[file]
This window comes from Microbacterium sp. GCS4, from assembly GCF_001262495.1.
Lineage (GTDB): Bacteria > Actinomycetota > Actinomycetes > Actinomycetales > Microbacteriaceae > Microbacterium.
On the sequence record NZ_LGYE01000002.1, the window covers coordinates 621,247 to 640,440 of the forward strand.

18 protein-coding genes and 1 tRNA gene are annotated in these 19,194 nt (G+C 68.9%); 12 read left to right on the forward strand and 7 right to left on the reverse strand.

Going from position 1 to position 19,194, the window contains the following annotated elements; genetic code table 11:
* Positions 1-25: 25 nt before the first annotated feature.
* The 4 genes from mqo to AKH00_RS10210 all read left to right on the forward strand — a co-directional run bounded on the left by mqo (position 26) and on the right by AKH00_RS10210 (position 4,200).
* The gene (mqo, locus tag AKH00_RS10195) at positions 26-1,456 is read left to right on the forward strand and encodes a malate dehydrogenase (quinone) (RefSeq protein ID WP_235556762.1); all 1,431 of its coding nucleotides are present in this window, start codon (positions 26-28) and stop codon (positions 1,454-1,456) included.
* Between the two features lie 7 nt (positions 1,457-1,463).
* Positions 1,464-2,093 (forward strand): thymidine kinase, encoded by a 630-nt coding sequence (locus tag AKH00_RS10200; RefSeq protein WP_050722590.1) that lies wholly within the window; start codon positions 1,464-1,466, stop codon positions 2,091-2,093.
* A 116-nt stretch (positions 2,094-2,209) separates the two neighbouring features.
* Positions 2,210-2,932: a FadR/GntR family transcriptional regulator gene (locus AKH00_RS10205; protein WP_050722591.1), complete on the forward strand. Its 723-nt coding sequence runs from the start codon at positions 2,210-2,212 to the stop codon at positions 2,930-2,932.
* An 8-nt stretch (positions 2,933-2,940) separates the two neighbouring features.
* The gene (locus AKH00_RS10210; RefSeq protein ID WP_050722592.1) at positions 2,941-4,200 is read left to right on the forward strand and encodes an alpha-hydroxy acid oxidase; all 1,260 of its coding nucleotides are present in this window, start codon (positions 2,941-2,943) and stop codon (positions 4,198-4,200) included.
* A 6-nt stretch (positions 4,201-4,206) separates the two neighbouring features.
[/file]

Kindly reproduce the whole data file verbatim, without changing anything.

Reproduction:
This window comes from Microbacterium sp. GCS4, from assembly GCF_001262495.1.
Lineage (GTDB): Bacteria > Actinomycetota > Actinomycetes > Actinomycetales > Microbacteriaceae > Microbacterium.
On the sequence record NZ_LGYE01000002.1, the window covers coordinates 621,247 to 640,440 of the forward strand.

18 protein-coding genes and 1 tRNA gene are annotated in these 19,194 nt (G+C 68.9%); 12 read left to right on the forward strand and 7 right to left on the reverse strand.

Going from position 1 to position 19,194, the window contains the following annotated elements; genetic code table 11:
* Positions 1-25: 25 nt before the first annotated feature.
* The 4 genes from mqo to AKH00_RS10210 all read left to right on the forward strand — a co-directional run bounded on the left by mqo (position 26) and on the right by AKH00_RS10210 (position 4,200).
* The gene (mqo, locus tag AKH00_RS10195) at positions 26-1,456 is read left to right on the forward strand and encodes a malate dehydrogenase (quinone) (RefSeq protein ID WP_235556762.1); all 1,431 of its coding nucleotides are present in this window, start codon (positions 26-28) and stop codon (positions 1,454-1,456) included.
* Between the two features lie 7 nt (positions 1,457-1,463).
* Positions 1,464-2,093 (forward strand): thymidine kinase, encoded by a 630-nt coding sequence (locus tag AKH00_RS10200; RefSeq protein WP_050722590.1) that lies wholly within the window; start codon positions 1,464-1,466, stop codon positions 2,091-2,093.
* A 116-nt stretch (positions 2,094-2,209) separates the two neighbouring features.
* Positions 2,210-2,932: a FadR/GntR family transcriptional regulator gene (locus AKH00_RS10205; protein WP_050722591.1), complete on the forward strand. Its 723-nt coding sequence runs from the start codon at positions 2,210-2,212 to the stop codon at positions 2,930-2,932.
* An 8-nt stretch (positions 2,933-2,940) separates the two neighbouring features.
* The gene (locus AKH00_RS10210; RefSeq protein ID WP_050722592.1) at positions 2,941-4,200 is read left to right on the forward strand and encodes an alpha-hydroxy acid oxidase; all 1,260 of its coding nucleotides are present in this window, start codon (positions 2,941-2,943) and stop codon (positions 4,198-4,200) included.
* A 6-nt stretch (positions 4,201-4,206) separates the two neighbouring features.